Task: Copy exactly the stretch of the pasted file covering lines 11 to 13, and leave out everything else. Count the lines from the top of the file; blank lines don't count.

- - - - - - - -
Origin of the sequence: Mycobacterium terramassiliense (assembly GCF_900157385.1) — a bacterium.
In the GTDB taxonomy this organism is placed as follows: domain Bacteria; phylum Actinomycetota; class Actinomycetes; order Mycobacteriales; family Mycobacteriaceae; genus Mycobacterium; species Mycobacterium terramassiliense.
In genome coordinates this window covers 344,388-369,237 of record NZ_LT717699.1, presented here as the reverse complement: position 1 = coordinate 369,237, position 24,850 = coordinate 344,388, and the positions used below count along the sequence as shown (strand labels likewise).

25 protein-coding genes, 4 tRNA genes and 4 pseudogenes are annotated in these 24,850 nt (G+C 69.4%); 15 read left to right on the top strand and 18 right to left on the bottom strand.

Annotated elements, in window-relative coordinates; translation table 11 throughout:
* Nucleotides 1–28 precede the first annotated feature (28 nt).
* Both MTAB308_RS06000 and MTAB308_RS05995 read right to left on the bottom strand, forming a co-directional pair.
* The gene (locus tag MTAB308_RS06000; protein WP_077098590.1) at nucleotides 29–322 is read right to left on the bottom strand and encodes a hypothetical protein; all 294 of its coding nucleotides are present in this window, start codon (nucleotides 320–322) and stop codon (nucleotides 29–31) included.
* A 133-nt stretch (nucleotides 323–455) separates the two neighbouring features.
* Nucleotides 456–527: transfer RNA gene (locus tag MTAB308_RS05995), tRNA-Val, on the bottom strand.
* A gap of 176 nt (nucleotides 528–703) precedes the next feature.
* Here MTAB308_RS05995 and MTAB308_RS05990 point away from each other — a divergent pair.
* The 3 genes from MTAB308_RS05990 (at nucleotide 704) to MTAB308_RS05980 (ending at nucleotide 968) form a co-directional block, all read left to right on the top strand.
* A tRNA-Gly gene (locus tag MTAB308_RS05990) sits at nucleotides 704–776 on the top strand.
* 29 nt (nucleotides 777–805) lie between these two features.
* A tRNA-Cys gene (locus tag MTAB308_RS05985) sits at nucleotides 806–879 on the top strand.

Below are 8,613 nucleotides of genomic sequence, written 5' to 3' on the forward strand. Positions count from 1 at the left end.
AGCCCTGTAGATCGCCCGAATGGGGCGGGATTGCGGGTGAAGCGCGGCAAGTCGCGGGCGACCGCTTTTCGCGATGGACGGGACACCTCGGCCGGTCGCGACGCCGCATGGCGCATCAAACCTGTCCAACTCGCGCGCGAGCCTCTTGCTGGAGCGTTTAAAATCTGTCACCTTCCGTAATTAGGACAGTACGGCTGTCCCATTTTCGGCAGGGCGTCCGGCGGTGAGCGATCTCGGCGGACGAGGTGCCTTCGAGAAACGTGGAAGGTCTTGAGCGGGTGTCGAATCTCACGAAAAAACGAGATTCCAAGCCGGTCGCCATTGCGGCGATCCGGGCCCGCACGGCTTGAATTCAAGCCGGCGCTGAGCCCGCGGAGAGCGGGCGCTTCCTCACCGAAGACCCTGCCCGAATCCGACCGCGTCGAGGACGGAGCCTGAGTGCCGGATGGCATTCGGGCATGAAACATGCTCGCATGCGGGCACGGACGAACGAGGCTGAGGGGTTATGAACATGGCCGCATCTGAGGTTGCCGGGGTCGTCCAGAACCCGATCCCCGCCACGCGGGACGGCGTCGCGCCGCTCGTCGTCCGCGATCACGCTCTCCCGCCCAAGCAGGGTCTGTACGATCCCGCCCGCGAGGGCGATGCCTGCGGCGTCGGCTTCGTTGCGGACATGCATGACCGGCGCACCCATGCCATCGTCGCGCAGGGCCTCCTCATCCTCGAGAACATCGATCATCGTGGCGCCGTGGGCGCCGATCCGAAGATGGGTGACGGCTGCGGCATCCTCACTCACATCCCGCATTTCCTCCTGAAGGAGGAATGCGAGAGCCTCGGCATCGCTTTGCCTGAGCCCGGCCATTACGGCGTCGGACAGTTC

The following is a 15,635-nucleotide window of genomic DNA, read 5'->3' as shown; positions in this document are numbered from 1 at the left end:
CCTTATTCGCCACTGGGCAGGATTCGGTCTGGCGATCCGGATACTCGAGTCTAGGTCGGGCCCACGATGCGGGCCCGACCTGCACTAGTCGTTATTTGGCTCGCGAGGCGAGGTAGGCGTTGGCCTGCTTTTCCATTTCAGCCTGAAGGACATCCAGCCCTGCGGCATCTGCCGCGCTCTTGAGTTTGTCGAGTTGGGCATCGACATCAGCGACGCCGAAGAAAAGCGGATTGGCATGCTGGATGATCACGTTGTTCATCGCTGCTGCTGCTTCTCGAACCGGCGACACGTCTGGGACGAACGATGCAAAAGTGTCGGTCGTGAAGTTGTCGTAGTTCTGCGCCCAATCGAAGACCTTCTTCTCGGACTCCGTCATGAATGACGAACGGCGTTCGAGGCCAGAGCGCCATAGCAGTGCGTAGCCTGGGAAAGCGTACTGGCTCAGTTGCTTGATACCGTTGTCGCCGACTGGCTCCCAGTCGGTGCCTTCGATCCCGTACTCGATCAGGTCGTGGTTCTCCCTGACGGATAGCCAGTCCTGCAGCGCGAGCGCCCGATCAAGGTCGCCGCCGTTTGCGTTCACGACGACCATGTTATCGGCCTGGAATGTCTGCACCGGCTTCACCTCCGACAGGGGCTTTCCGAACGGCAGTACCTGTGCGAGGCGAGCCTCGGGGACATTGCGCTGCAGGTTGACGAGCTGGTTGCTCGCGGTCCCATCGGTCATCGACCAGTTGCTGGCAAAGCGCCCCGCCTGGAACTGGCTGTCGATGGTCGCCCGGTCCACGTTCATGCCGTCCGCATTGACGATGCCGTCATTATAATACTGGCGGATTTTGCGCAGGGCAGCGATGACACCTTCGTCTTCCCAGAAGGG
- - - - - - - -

* A gap of 176 nt (nucleotides 528–703) precedes the next feature.
* Here MTAB308_RS05995 and MTAB308_RS05990 point away from each other — a divergent pair.
* The 3 genes from MTAB308_RS05990 (at nucleotide 704) to MTAB308_RS05980 (ending at nucleotide 968) form a co-directional block, all read left to right on the top strand.